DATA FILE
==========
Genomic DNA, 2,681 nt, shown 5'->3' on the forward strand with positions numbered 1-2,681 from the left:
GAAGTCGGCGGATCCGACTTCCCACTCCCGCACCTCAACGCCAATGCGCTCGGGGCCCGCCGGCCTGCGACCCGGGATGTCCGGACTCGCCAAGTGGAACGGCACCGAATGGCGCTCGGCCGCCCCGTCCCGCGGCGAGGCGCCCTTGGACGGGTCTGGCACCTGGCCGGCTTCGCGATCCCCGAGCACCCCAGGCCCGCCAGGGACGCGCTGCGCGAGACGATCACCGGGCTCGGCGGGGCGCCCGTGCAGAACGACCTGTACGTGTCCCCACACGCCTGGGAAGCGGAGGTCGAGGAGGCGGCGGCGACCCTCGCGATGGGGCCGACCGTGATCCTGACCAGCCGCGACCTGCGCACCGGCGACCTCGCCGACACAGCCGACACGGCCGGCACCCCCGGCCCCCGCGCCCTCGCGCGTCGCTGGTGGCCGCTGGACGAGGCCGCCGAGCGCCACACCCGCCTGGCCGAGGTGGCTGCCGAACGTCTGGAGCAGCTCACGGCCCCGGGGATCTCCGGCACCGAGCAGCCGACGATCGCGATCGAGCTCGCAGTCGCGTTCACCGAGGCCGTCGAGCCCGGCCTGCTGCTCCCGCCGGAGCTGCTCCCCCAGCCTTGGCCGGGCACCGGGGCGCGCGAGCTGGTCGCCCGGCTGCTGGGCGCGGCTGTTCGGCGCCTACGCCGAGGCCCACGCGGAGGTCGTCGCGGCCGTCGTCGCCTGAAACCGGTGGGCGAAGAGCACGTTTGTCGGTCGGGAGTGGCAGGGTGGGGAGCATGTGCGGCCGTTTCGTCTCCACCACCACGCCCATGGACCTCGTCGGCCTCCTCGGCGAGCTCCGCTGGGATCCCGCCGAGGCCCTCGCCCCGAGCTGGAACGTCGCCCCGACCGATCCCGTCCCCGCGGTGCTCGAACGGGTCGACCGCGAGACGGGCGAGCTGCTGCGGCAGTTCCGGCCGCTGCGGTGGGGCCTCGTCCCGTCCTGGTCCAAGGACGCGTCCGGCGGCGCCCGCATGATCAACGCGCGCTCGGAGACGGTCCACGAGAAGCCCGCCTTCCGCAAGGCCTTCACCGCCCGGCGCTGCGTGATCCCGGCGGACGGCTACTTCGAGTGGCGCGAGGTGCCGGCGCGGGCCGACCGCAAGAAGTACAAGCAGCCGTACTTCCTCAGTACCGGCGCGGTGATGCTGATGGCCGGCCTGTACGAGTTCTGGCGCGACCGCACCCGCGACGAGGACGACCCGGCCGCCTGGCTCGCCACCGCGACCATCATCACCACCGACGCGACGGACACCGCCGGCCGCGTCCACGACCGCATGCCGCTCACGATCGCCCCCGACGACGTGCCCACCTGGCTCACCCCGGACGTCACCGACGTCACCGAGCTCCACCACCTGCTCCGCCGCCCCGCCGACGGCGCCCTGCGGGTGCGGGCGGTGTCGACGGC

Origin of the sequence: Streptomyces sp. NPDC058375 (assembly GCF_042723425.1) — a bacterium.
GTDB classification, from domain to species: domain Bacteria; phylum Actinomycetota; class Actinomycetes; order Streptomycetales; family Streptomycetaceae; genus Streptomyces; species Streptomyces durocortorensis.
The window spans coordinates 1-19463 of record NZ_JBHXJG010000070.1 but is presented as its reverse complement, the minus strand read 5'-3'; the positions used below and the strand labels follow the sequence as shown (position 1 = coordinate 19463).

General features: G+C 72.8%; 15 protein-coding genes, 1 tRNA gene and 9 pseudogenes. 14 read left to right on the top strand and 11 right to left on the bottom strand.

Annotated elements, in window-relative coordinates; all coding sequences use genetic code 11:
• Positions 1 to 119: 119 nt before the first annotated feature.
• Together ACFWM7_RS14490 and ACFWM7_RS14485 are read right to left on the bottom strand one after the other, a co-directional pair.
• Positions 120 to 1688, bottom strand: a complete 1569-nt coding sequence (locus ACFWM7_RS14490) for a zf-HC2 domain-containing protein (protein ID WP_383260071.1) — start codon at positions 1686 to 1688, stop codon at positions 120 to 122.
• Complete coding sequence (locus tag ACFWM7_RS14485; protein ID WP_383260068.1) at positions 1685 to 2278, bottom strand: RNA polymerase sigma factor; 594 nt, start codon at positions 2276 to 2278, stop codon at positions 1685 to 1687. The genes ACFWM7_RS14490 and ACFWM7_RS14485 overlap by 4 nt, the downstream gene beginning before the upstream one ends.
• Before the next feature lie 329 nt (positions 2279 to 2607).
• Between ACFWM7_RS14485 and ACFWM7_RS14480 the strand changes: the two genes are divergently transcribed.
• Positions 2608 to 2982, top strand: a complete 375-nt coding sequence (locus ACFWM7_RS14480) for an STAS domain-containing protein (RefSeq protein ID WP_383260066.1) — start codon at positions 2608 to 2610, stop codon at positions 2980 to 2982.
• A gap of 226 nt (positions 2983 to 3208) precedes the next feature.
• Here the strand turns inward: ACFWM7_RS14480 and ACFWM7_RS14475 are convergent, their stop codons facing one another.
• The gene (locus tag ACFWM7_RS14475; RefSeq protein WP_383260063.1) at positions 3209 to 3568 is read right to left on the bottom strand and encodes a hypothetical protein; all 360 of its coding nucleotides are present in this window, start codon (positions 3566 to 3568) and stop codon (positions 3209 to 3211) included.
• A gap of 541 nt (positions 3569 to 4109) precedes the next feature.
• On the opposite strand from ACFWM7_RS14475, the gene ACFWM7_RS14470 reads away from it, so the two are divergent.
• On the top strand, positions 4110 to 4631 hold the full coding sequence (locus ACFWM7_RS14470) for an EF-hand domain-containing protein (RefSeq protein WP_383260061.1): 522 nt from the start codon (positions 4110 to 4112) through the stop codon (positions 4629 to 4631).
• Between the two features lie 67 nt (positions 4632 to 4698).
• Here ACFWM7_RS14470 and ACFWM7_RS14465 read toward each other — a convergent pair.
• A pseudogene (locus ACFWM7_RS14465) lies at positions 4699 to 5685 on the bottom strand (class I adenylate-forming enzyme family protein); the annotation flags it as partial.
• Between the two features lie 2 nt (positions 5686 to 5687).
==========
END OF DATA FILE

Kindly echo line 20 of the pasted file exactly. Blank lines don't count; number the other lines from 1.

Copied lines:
• On the top strand, positions 4110 to 4631 hold the full coding sequence (locus ACFWM7_RS14470) for an EF-hand domain-containing protein (RefSeq protein WP_383260061.1): 522 nt from the start codon (positions 4110 to 4112) through the stop codon (positions 4629 to 4631).